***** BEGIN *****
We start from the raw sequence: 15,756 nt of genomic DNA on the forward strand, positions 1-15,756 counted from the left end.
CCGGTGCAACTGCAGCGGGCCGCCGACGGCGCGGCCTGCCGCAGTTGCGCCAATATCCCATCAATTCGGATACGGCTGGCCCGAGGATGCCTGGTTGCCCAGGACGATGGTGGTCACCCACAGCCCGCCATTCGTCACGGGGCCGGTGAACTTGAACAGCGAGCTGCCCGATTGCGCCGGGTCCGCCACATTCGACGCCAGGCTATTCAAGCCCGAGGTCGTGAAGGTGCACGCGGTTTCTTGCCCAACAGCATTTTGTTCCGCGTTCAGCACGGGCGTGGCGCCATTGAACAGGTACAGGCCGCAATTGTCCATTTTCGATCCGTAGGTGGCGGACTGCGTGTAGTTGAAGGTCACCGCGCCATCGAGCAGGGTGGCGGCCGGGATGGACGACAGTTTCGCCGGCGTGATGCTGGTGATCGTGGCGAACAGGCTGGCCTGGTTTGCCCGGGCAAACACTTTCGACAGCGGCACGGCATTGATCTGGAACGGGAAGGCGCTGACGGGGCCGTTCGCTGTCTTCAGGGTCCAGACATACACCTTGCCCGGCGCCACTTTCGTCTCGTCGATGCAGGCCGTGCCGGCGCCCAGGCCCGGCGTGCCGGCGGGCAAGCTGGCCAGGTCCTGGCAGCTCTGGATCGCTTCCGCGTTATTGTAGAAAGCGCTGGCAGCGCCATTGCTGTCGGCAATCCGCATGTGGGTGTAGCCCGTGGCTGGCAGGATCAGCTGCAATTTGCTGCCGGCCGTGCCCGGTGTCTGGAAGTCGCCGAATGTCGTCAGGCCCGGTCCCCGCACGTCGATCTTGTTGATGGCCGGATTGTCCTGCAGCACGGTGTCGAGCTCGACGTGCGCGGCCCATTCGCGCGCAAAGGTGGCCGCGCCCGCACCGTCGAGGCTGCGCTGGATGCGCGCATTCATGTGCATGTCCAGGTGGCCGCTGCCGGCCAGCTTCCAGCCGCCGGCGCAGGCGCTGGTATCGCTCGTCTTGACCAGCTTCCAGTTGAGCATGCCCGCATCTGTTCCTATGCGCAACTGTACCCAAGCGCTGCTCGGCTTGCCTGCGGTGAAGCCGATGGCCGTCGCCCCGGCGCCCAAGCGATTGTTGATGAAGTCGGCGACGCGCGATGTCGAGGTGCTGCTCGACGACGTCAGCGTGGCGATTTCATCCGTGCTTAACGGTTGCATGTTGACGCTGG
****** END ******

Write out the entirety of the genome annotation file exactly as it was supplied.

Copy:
We start from the raw sequence: 15,756 nt of genomic DNA on the forward strand, positions 1-15,756 counted from the left end.
CCGGTGCAACTGCAGCGGGCCGCCGACGGCGCGGCCTGCCGCAGTTGCGCCAATATCCCATCAATTCGGATACGGCTGGCCCGAGGATGCCTGGTTGCCCAGGACGATGGTGGTCACCCACAGCCCGCCATTCGTCACGGGGCCGGTGAACTTGAACAGCGAGCTGCCCGATTGCGCCGGGTCCGCCACATTCGACGCCAGGCTATTCAAGCCCGAGGTCGTGAAGGTGCACGCGGTTTCTTGCCCAACAGCATTTTGTTCCGCGTTCAGCACGGGCGTGGCGCCATTGAACAGGTACAGGCCGCAATTGTCCATTTTCGATCCGTAGGTGGCGGACTGCGTGTAGTTGAAGGTCACCGCGCCATCGAGCAGGGTGGCGGCCGGGATGGACGACAGTTTCGCCGGCGTGATGCTGGTGATCGTGGCGAACAGGCTGGCCTGGTTTGCCCGGGCAAACACTTTCGACAGCGGCACGGCATTGATCTGGAACGGGAAGGCGCTGACGGGGCCGTTCGCTGTCTTCAGGGTCCAGACATACACCTTGCCCGGCGCCACTTTCGTCTCGTCGATGCAGGCCGTGCCGGCGCCCAGGCCCGGCGTGCCGGCGGGCAAGCTGGCCAGGTCCTGGCAGCTCTGGATCGCTTCCGCGTTATTGTAGAAAGCGCTGGCAGCGCCATTGCTGTCGGCAATCCGCATGTGGGTGTAGCCCGTGGCTGGCAGGATCAGCTGCAATTTGCTGCCGGCCGTGCCCGGTGTCTGGAAGTCGCCGAATGTCGTCAGGCCCGGTCCCCGCACGTCGATCTTGTTGATGGCCGGATTGTCCTGCAGCACGGTGTCGAGCTCGACGTGCGCGGCCCATTCGCGCGCAAAGGTGGCCGCGCCCGCACCGTCGAGGCTGCGCTGGATGCGCGCATTCATGTGCATGTCCAGGTGGCCGCTGCCGGCCAGCTTCCAGCCGCCGGCGCAGGCGCTGGTATCGCTCGTCTTGACCAGCTTCCAGTTGAGCATGCCCGCATCTGTTCCTATGCGCAACTGTACCCAAGCGCTGCTCGGCTTGCCTGCGGTGAAGCCGATGGCCGTCGCCCCGGCGCCCAAGCGATTGTTGATGAAGTCGGCGACGCGCGATGTCGAGGTGCTGCTCGACGACGTCAGCGTGGCGATTTCATCCGTGCTTAACGGTTGCATGTTGACGCTGG